Here are the settings that used to calibrate the 65" Sony XBR65X850E TV. We expect these to be valid for the 75" version (XBR75X850E). The following settings are good for any content, from watching movies and TV shows to gaming. For Gaming, some little adjustments need to be done to have the best performance, and they are listed below.
The first thing we did was to turn off the 'Light sensor' since we did not want the luminance of the TV to change depending on the ambient light.
For movies and TV content, we selected the 'Custom' 'Picture Mode', since it is the picture mode that brought us the closest to our calibration goal. Note that we always aim to display any content closest to what the creator intended and this means displaying the content without any added image processing.
In the 'Brightness' tab, we set the 'Brightness' to 5 to get a luminosity level closest to our calibration target of 100 cd/m². The 'Brightness' should be adjusted to match your room lighting, and it won't affect the picture quality. We left the 'Contrast' to 90, the default value. The gamma was set to one to help us obtain our calibration goal. The 'Black level' was left to 50 and the 'Black adjust' and 'Adv. contrast enhancer' were left turned off, since we don't want to add any image processing.
In the 'Color' tab, we left at the default value of 50 for 'Color' and 0 for 'Hue'. We selected 'Expert 1' for the 'Color temperature' as this is the closest to the warm temperature of 6500K we are trying to achieve during calibration. If you find the color temperature to be too warm (reddish or yellowish) you can set it to a colder temperature. 'Live Color' was also left turned off, once again because we do not want to add extra image processing.
In the 'Clarity' tab, we left 'Sharpness' to 50 its default value since we did not want to introduce over sharpness. 'Reality Creation' was also left turned off. It could be turned on if you are watching some older content with a lower resolution like DVDs since it can help to improve the quality of the image. You can adjust with the 'Resolution' slider depending on how much effect you want to be added. The 'Mastered in 4K' option is a feature that will optimize the upscaling of 1080p Blu-rays movies that are listed as being 'Mastered in 4K'. It will not be possible to apply this setting if you are not watching a movie through other means than via a Blu-ray player, so in our case, we did not use this feature. 'Random noise reduction', 'Digital noise reduction' and 'Smooth gradation' were all left turned off, but those could be useful to ameliorate the quality of older and low-resolution content. 'Smooth gradation' is especially useful if you see a lot of color banding normally seen in 8-bit content since it will smooth the 8-bit gradation to make it look much better with less visual banding.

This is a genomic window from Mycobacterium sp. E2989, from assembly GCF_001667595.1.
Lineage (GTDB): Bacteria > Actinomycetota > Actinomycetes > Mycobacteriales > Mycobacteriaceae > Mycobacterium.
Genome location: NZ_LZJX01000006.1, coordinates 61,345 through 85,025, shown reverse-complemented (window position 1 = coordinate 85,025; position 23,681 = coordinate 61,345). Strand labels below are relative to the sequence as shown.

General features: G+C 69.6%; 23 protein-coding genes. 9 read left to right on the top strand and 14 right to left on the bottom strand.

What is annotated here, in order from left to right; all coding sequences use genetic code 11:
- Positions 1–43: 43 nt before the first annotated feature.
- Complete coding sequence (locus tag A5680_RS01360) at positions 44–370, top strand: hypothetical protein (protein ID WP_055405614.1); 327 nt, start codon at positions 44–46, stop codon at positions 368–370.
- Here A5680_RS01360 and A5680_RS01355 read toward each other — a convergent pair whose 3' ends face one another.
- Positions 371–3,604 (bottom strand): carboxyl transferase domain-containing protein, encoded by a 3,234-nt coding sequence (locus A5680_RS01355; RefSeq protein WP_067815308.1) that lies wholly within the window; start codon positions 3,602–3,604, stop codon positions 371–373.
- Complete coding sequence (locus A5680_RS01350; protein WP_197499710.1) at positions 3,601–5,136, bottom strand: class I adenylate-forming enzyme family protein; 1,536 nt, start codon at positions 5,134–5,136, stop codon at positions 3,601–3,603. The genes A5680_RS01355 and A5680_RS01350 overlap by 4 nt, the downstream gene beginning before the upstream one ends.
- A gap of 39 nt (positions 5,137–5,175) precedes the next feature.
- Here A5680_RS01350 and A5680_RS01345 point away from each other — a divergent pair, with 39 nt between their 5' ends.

In the 'Motion' tab, 'Motionflow' and 'Cinemotion' were left turned off, but if you like the motion interpolation (or commonly named the soap opera effect), simply adjust the 'Motionflow' setting to 'Custom' and increase the 'Smoothness' slider. The 'Clearness' slider controls the image flicker control of the TV. To know more about this feature you can click here. If you are watching a movie via a 24p source and notice some judder, simply set 'Motionflow' to 'True Cinema' and 'CineMotion' to 'High' to have a judder-free experience. This doesn't add any soap opera effect.
When HDR content is detected the TV will switch automatically to the good settings, but if you want to be sure you can verify that the 'Brightness' is set to maximum. In the 'Video options', also verify that 'HDR mode', 'HDMI video range' and 'Color space' are set to 'Auto' and it should change automatically to match the type of content you are watching, in this case, HDR content. For HDR movies, we recommend using the 'Cinema Pro' picture mode, since it is this mode that the TV delivers the best HDR movie experience.
For playing games via a video game console or PC (in SDR or HDR) simply choose the 'Game' 'Picture mode', and you can keep the general settings previously mentioned. Note that some options may not be available in game mode since most of the image processing is turned off while in game mode.
The following are the results of the white balance and colorspace calibration on our unit. They are provided for reference, and should not be copied as the calibration values vary per individual unit even for the same model and same size as the TV we reviewed due to manufacturing tolerances. If you want to try them you will need to enter all values shown, as all of them are active at the same time. If you end up with worse picture quality, simply reset them to the default values.